- In Nova Scotia, Black people established a district known as Africville shortly after the War of 1812. The residents owned their land, their homes and their businesses. But even though they paid taxes, the community had no running water, sewage system, police or fire departments. The community was forcibly dismantled from 1964 to 1969, houses bulldozed and their residents resettled into public housing without consent or proper compensation
- The University of Toronto denied admission to Black applicants in the 1920s. In a letter of correspondence regarding the 1923 application of Lean Elizabeth Griffin, an African American woman, Assistant Dean and Secretary of the Faculty of Medicine Edward Stanley Ryerson informed Registrar James Brebner, “When she [Lean Elizabeth Griffin] wrote for an application we did not realize she was colored. Colored students are a problem when they get to the hospital and we would be glad if you could avoid accepting her application.”
- In 1923, the Edmonton city council passed an ordinance that barred Blacks from swimming in city pools after an outcry from the white public and the Edmonton Exhibition Association which opposed mixed bathing. Skating rinks also refused admission to Blacks, no matter the age.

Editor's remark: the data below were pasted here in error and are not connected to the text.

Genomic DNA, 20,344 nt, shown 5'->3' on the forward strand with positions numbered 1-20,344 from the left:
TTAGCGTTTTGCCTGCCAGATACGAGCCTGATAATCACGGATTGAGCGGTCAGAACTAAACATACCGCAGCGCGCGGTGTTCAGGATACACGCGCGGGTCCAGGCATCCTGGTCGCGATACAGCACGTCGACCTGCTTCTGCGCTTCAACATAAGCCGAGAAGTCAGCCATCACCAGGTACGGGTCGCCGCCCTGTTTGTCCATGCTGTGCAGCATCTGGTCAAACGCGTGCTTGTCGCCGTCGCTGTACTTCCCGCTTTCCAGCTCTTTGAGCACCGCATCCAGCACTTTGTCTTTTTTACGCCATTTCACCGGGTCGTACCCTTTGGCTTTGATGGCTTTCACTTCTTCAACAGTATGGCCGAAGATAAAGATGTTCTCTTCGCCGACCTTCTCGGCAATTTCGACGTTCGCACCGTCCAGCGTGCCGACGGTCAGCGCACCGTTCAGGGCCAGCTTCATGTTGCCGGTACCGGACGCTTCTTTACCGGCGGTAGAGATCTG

- The last racially segregated school in Nova Scotia closed in 1983 in Guysborough County
So while many of our History books have ignored the realities of racism and the impacts of slavery in Canada – the internet shall not… Thus, moving forward all of my companies will celebrate Juneteenth as a company-recognized paid annual holiday. For those unfamiliar, Juneteenth is a celebration of the end of the enslavement of Black people throughout the US. While Canada may have ended slavery prior to the US; the effects transcended.
Moving forward my hope is that my colleagues and other entrepreneurs will use June 19th to:
- Reflect on our countries past and put in work towards creating a better future
- Invest time in learning about the history and impact of slavery, segregation & racism (Resources)
- Donate time to work with groups, associations, organizations supporting Black people
- Inform and educate others on Juneteenth and why it’s celebrated (History)
- Celebrate Juneteenth with family, friends, associates and community members
The official Juneteenth policy:
- Juneteenth must be observed on June 19th
- Our offices will be closed
- Employees will be paid for the day